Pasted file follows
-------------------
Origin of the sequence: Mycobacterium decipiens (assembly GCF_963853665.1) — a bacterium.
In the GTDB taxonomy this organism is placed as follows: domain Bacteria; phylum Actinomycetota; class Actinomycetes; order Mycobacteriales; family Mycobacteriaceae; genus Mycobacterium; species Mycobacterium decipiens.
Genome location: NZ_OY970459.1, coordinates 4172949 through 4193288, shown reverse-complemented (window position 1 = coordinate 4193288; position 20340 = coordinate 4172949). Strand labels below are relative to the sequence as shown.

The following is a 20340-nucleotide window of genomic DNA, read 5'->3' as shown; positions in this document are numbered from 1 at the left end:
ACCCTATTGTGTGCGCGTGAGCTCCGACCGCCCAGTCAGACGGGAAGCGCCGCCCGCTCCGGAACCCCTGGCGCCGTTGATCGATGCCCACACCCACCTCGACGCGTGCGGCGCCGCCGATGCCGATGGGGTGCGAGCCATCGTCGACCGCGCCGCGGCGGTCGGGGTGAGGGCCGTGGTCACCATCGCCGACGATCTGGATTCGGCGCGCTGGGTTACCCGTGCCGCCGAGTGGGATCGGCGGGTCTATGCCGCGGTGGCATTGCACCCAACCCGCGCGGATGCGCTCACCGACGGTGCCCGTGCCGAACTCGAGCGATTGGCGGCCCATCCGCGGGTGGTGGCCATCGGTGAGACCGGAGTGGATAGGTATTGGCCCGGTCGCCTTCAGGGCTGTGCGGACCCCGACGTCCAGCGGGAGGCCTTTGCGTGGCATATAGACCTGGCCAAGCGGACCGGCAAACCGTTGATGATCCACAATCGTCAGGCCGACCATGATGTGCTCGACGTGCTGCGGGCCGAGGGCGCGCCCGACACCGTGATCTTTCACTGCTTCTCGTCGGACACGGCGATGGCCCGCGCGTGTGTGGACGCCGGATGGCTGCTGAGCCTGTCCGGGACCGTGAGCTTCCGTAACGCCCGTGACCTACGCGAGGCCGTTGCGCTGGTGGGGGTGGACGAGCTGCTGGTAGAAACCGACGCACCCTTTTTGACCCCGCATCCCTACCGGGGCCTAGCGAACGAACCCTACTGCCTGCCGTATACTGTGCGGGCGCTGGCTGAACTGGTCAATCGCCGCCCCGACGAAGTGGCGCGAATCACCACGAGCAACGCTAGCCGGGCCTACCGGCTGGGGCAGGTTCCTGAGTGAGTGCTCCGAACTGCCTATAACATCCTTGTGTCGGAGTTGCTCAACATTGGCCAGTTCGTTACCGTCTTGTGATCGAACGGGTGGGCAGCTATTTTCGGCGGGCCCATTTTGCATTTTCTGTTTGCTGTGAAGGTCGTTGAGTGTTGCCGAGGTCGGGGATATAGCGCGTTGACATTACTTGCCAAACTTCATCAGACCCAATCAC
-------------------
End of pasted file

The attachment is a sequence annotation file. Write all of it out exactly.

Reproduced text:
Origin of the sequence: Mycobacterium decipiens (assembly GCF_963853665.1) — a bacterium.
In the GTDB taxonomy this organism is placed as follows: domain Bacteria; phylum Actinomycetota; class Actinomycetes; order Mycobacteriales; family Mycobacteriaceae; genus Mycobacterium; species Mycobacterium decipiens.
Genome location: NZ_OY970459.1, coordinates 4172949 through 4193288, shown reverse-complemented (window position 1 = coordinate 4193288; position 20340 = coordinate 4172949). Strand labels below are relative to the sequence as shown.

The following is a 20340-nucleotide window of genomic DNA, read 5'->3' as shown; positions in this document are numbered from 1 at the left end:
ACCCTATTGTGTGCGCGTGAGCTCCGACCGCCCAGTCAGACGGGAAGCGCCGCCCGCTCCGGAACCCCTGGCGCCGTTGATCGATGCCCACACCCACCTCGACGCGTGCGGCGCCGCCGATGCCGATGGGGTGCGAGCCATCGTCGACCGCGCCGCGGCGGTCGGGGTGAGGGCCGTGGTCACCATCGCCGACGATCTGGATTCGGCGCGCTGGGTTACCCGTGCCGCCGAGTGGGATCGGCGGGTCTATGCCGCGGTGGCATTGCACCCAACCCGCGCGGATGCGCTCACCGACGGTGCCCGTGCCGAACTCGAGCGATTGGCGGCCCATCCGCGGGTGGTGGCCATCGGTGAGACCGGAGTGGATAGGTATTGGCCCGGTCGCCTTCAGGGCTGTGCGGACCCCGACGTCCAGCGGGAGGCCTTTGCGTGGCATATAGACCTGGCCAAGCGGACCGGCAAACCGTTGATGATCCACAATCGTCAGGCCGACCATGATGTGCTCGACGTGCTGCGGGCCGAGGGCGCGCCCGACACCGTGATCTTTCACTGCTTCTCGTCGGACACGGCGATGGCCCGCGCGTGTGTGGACGCCGGATGGCTGCTGAGCCTGTCCGGGACCGTGAGCTTCCGTAACGCCCGTGACCTACGCGAGGCCGTTGCGCTGGTGGGGGTGGACGAGCTGCTGGTAGAAACCGACGCACCCTTTTTGACCCCGCATCCCTACCGGGGCCTAGCGAACGAACCCTACTGCCTGCCGTATACTGTGCGGGCGCTGGCTGAACTGGTCAATCGCCGCCCCGACGAAGTGGCGCGAATCACCACGAGCAACGCTAGCCGGGCCTACCGGCTGGGGCAGGTTCCTGAGTGAGTGCTCCGAACTGCCTATAACATCCTTGTGTCGGAGTTGCTCAACATTGGCCAGTTCGTTACCGTCTTGTGATCGAACGGGTGGGCAGCTATTTTCGGCGGGCCCATTTTGCATTTTCTGTTTGCTGTGAAGGTCGTTGAGTGTTGCCGAGGTCGGGGATATAGCGCGTTGACATTACTTGCCAAACTTCATCAGACCCAATCAC